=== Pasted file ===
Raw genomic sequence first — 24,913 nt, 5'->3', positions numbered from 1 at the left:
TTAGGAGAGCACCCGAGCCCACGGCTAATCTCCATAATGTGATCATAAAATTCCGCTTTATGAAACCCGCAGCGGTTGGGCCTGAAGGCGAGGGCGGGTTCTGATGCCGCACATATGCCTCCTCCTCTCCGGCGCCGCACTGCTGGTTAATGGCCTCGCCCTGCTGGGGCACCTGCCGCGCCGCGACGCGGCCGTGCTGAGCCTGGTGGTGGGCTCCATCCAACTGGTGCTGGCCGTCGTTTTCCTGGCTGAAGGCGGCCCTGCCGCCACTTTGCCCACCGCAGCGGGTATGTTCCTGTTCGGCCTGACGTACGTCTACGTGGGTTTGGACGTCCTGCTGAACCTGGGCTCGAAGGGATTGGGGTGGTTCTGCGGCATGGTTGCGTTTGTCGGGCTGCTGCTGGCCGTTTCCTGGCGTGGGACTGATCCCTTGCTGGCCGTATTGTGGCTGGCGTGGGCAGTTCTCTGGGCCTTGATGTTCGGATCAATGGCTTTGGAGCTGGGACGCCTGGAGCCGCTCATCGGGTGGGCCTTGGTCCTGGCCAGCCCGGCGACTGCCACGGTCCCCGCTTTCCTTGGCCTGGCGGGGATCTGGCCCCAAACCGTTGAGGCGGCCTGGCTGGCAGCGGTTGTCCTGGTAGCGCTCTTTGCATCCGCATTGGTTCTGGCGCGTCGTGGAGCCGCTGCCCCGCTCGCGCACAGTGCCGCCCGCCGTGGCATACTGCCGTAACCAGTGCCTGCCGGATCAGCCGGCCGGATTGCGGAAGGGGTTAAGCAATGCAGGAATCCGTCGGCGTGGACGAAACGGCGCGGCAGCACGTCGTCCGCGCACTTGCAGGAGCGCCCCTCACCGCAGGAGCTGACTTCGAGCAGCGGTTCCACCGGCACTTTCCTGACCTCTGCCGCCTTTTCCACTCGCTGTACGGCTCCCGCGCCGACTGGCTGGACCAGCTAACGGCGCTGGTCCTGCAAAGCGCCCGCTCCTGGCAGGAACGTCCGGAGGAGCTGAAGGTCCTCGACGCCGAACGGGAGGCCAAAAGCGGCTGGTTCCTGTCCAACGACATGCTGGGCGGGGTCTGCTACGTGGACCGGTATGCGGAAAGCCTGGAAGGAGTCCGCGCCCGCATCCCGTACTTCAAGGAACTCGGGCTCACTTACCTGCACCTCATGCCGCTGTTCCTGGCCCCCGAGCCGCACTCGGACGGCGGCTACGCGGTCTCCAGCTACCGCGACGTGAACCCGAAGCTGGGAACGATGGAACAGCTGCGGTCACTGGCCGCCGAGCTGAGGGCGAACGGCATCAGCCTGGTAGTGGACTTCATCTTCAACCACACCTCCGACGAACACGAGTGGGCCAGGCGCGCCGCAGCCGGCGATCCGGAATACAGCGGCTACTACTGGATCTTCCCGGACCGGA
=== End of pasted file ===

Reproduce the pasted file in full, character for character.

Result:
Raw genomic sequence first — 24,913 nt, 5'->3', positions numbered from 1 at the left:
TTAGGAGAGCACCCGAGCCCACGGCTAATCTCCATAATGTGATCATAAAATTCCGCTTTATGAAACCCGCAGCGGTTGGGCCTGAAGGCGAGGGCGGGTTCTGATGCCGCACATATGCCTCCTCCTCTCCGGCGCCGCACTGCTGGTTAATGGCCTCGCCCTGCTGGGGCACCTGCCGCGCCGCGACGCGGCCGTGCTGAGCCTGGTGGTGGGCTCCATCCAACTGGTGCTGGCCGTCGTTTTCCTGGCTGAAGGCGGCCCTGCCGCCACTTTGCCCACCGCAGCGGGTATGTTCCTGTTCGGCCTGACGTACGTCTACGTGGGTTTGGACGTCCTGCTGAACCTGGGCTCGAAGGGATTGGGGTGGTTCTGCGGCATGGTTGCGTTTGTCGGGCTGCTGCTGGCCGTTTCCTGGCGTGGGACTGATCCCTTGCTGGCCGTATTGTGGCTGGCGTGGGCAGTTCTCTGGGCCTTGATGTTCGGATCAATGGCTTTGGAGCTGGGACGCCTGGAGCCGCTCATCGGGTGGGCCTTGGTCCTGGCCAGCCCGGCGACTGCCACGGTCCCCGCTTTCCTTGGCCTGGCGGGGATCTGGCCCCAAACCGTTGAGGCGGCCTGGCTGGCAGCGGTTGTCCTGGTAGCGCTCTTTGCATCCGCATTGGTTCTGGCGCGTCGTGGAGCCGCTGCCCCGCTCGCGCACAGTGCCGCCCGCCGTGGCATACTGCCGTAACCAGTGCCTGCCGGATCAGCCGGCCGGATTGCGGAAGGGGTTAAGCAATGCAGGAATCCGTCGGCGTGGACGAAACGGCGCGGCAGCACGTCGTCCGCGCACTTGCAGGAGCGCCCCTCACCGCAGGAGCTGACTTCGAGCAGCGGTTCCACCGGCACTTTCCTGACCTCTGCCGCCTTTTCCACTCGCTGTACGGCTCCCGCGCCGACTGGCTGGACCAGCTAACGGCGCTGGTCCTGCAAAGCGCCCGCTCCTGGCAGGAACGTCCGGAGGAGCTGAAGGTCCTCGACGCCGAACGGGAGGCCAAAAGCGGCTGGTTCCTGTCCAACGACATGCTGGGCGGGGTCTGCTACGTGGACCGGTATGCGGAAAGCCTGGAAGGAGTCCGCGCCCGCATCCCGTACTTCAAGGAACTCGGGCTCACTTACCTGCACCTCATGCCGCTGTTCCTGGCCCCCGAGCCGCACTCGGACGGCGGCTACGCGGTCTCCAGCTACCGCGACGTGAACCCGAAGCTGGGAACGATGGAACAGCTGCGGTCACTGGCCGCCGAGCTGAGGGCGAACGGCATCAGCCTGGTAGTGGACTTCATCTTCAACCACACCTCCGACGAACACGAGTGGGCCAGGCGCGCCGCAGCCGGCGATCCGGAATACAGCGGCTACTACTGGATCTTCCCGGACCGGA